Niagara Public Health did receive feedback from Grimsby’s Chamber of Commerce on a controversial medical order

Dr. Hirj Dr. Mustafa Hirji, Niagara Region's acting medical officer at the Niagara Regional Council meeting defending his medical order

Communication issues continue to plague the issue of whether Grimsby restaurants were given an opportunity to provide feedback before a controversial Section 22 medical order targeting restaurants was enacted in the Niagara Region.

The Grimsby Chamber of Commerce now said that it did have a chance to provide feedback to the Niagara Region Public Health a week before the order was finalized and published Nov. 11, reversing a previous statement that it didn’t.

“It appears there is some miscommunication about the Section 22 stuff,” said Grimsby Chamber of Commerce executive director Rebecca Shelley.

The Section 22 order issued Nov. 11 requires restaurants to ensure that anyone seated at a Niagara food or beverage serving business must only be seated with family members. The exception is a non-family member can join if they provide “support” to someone at the table, which is limited to four people.

Meredith Maxwell, spokesperson for the office of Niagara Region’s acting medical officer Dr. Mustafa Hirji, reached out to Shelley to clarify the situation on Monday afternoon.

After that Shelley clarified her position in an email to Niagara Info: “Yes, the Region reached out the week before the order, and yes, we provided some preliminary feedback. I understood from the Region that Dr. Hirji’s office said they sent out an email specifically announcing the new restrictions to the Chambers and DIAs. THAT is the communication I did not receive; I heard about it from a communication STC put out, announcing the restrictions.”

What is becoming clear however is that Dr. Hirji’s team has been relying on email to communciate about the order when it was being drafted and when it was announced. Business organizations have also been given little turnaround time to respond. No follow-up phone calls, at least in the case of Grimsby, have been made. No regional councillors were contacted with regard the order by Hirji’s team before it was issued.

Maxwell previously said both the Grimsby Chamber of Commerce (GCC) and the Grimsby Downtown Improvement Area had been contacted by email with a request to consult with their constituents on the then-pending medical order which was later issued Nov. 11.

“The email (to Shelley) was sent by our employee Grant Durfey at 12:22 (p.m.) on Nov. 5 and the subject was ‘Possible Section 22 Order for Bars and Restaurants’,” said Maxwell.

Shelley initially had erroneously said no email was received by the chamber from Hirji’s office seeking. feedback.

Separately, Mike Williscaft, President of Grimsby’s Downtown Improvement Area, said he had not received any communication from NRPH: “Regarding DIA, no, I have not received any contact in any form from Niagara Regional Health regarding potential COVID-19 policy impacts or any other inquiry,” he said.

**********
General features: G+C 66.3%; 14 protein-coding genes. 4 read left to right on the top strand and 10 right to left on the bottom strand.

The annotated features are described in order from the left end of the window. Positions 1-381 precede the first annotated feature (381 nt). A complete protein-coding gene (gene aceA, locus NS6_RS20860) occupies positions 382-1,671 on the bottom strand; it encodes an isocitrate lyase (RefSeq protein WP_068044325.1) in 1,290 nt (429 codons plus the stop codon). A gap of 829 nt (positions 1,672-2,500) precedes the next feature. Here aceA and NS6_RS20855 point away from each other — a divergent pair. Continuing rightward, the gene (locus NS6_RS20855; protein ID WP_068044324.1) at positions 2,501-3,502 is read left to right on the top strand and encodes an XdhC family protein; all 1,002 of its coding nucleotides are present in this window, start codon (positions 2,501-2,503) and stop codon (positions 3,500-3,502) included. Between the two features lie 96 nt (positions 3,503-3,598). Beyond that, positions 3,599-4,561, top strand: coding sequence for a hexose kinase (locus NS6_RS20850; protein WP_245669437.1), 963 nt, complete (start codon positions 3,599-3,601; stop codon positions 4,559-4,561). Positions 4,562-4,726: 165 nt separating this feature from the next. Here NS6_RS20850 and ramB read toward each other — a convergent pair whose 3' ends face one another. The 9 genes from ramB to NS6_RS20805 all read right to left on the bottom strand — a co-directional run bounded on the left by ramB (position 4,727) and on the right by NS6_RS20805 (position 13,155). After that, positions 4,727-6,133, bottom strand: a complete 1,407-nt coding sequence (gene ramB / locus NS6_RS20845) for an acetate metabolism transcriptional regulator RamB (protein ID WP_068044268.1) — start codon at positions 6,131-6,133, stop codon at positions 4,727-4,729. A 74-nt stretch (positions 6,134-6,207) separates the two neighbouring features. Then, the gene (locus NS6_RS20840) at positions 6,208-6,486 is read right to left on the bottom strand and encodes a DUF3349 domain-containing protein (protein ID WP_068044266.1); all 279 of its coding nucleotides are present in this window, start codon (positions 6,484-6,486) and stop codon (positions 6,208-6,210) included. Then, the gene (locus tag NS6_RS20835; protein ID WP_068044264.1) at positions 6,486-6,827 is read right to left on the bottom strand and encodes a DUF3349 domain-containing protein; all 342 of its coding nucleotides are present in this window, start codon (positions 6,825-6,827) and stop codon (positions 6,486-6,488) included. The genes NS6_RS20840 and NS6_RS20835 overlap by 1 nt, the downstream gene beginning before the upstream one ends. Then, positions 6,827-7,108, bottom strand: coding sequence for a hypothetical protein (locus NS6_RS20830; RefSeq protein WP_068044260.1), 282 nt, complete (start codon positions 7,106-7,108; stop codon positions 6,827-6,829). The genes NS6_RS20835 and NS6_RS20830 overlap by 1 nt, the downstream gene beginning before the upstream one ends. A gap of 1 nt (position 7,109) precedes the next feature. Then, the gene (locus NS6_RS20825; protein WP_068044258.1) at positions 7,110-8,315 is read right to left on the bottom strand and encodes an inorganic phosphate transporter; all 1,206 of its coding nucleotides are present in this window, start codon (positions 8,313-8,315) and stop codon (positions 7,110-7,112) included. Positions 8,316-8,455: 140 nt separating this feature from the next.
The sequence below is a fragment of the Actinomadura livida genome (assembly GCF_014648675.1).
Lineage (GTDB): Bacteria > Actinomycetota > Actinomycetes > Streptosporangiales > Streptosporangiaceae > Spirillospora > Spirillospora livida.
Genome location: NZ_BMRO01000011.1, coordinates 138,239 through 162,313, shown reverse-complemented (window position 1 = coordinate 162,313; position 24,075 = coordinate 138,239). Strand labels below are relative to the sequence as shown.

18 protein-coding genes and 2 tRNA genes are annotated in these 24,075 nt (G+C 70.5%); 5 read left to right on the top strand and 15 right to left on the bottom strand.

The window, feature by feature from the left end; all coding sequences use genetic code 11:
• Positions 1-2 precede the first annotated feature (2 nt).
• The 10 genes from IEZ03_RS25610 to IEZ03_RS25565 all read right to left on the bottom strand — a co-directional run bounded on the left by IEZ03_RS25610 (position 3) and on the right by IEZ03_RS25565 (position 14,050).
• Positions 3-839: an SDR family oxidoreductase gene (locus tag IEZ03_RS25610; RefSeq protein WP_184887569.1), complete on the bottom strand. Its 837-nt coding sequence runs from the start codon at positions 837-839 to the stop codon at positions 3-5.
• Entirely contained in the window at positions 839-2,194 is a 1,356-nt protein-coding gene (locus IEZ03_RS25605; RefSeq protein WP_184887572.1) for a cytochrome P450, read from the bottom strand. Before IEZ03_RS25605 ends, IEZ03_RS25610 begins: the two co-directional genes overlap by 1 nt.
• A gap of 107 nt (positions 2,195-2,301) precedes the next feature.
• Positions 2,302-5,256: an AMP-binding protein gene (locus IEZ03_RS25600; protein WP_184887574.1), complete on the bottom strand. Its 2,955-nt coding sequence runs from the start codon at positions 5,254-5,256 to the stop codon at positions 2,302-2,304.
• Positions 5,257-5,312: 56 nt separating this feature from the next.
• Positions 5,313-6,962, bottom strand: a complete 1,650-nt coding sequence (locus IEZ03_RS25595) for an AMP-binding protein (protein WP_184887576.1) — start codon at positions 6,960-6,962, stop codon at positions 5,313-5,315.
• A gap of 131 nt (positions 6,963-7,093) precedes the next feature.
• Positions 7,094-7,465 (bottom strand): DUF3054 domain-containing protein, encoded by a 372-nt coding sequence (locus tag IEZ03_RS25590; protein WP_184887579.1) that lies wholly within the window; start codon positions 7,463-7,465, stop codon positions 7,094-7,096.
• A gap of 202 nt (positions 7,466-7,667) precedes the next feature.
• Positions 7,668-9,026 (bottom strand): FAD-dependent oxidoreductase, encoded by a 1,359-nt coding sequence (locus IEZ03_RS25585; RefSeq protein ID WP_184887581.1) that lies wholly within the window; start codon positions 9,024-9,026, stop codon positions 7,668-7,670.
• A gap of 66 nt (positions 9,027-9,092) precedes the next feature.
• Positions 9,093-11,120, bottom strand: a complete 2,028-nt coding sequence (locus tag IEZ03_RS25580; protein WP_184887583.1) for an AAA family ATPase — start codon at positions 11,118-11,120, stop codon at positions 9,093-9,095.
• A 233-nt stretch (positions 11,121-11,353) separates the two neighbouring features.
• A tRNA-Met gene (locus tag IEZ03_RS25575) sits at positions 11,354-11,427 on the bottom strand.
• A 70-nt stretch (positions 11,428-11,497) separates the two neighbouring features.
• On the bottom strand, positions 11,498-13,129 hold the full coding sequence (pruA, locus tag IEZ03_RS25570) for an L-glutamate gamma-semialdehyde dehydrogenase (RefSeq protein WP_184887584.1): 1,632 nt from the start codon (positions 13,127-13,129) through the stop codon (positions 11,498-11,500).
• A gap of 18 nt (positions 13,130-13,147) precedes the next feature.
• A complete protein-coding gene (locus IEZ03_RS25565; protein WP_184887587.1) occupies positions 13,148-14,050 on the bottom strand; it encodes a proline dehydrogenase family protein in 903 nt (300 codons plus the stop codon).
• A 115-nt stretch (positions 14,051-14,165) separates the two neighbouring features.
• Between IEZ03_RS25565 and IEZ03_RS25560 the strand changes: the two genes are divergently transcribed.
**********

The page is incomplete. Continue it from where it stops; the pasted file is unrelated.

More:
Maxwell claims both Williscraft and Shelley’s emails were CCed when the order was issued. Those emails do not appear to have landed.

At the Niagara Regional Council’s emergency meeting last Thursday, Dr. Mustafa Hirji the acting regional medical officer, was questioned by councillors about his controversial Section 22 order that resulted in a revolt from an alliance of Niagara restaurants.

When queried by Grimsby mayor Jeff Jordan at that meeting, Hirji said that no one in Grimsby had been reached or consulted on the Section 22 order that was being considered at the time. Hirji also said at the meeting that his team had reached out to chambers of commerce and business improvement area grounds for all affected Niagara Region communities.

The emergency meeting was convened after Niagara Restaurants United, a group consisting of Niagara hospitality businesses and workers, headed by Grimsby restaurateur Mark Wood, owner of The Fotry Public House, had taken Niagara politicians to task over the Section 22 order.

Wood also spoke at the emergency Niagara Regional Council meeting and implored Hirji and the regional council to rescind the order saying it will result in industry-wide layoffs and bankruptcies if left in place.

After the meeting, Niagara Region Council issued a four-part recommendation that urged Hirji to rescind the order.

The council’s lead recommendation said: “That Regional Council RECOMMEND that the Acting Medical Officer of Health amend the directive under Section 22 of the Health Protection and Promotion Act with respect to who can be seated at a table at a restaurant and to remove the requirement limited to household members only.”

A spokesman at Regional Chair Jim Bradley’s office said a response from Hirji responding to the recommendation is expected by this Thursday. “Dr. Hirji’s next appearance before council is Nov. 27 during the update workshop. I would suspect that he may respond to Council’s recommendation at that time,” said Daryl Barnhart, spokesperson for Bradley’s office.

Grimsby’s Regional Councillor Wayne Fertich told Niagara Info he had not received any emails from Dr. Hirji’s office in the lead up to the order’s release. However, this was a complaint communicated to Dr. Hirji last Thursday from several councillors. Regional councillors were not consulted before Hirji issued his Section 22 order and say they were caught off guard when it was issued.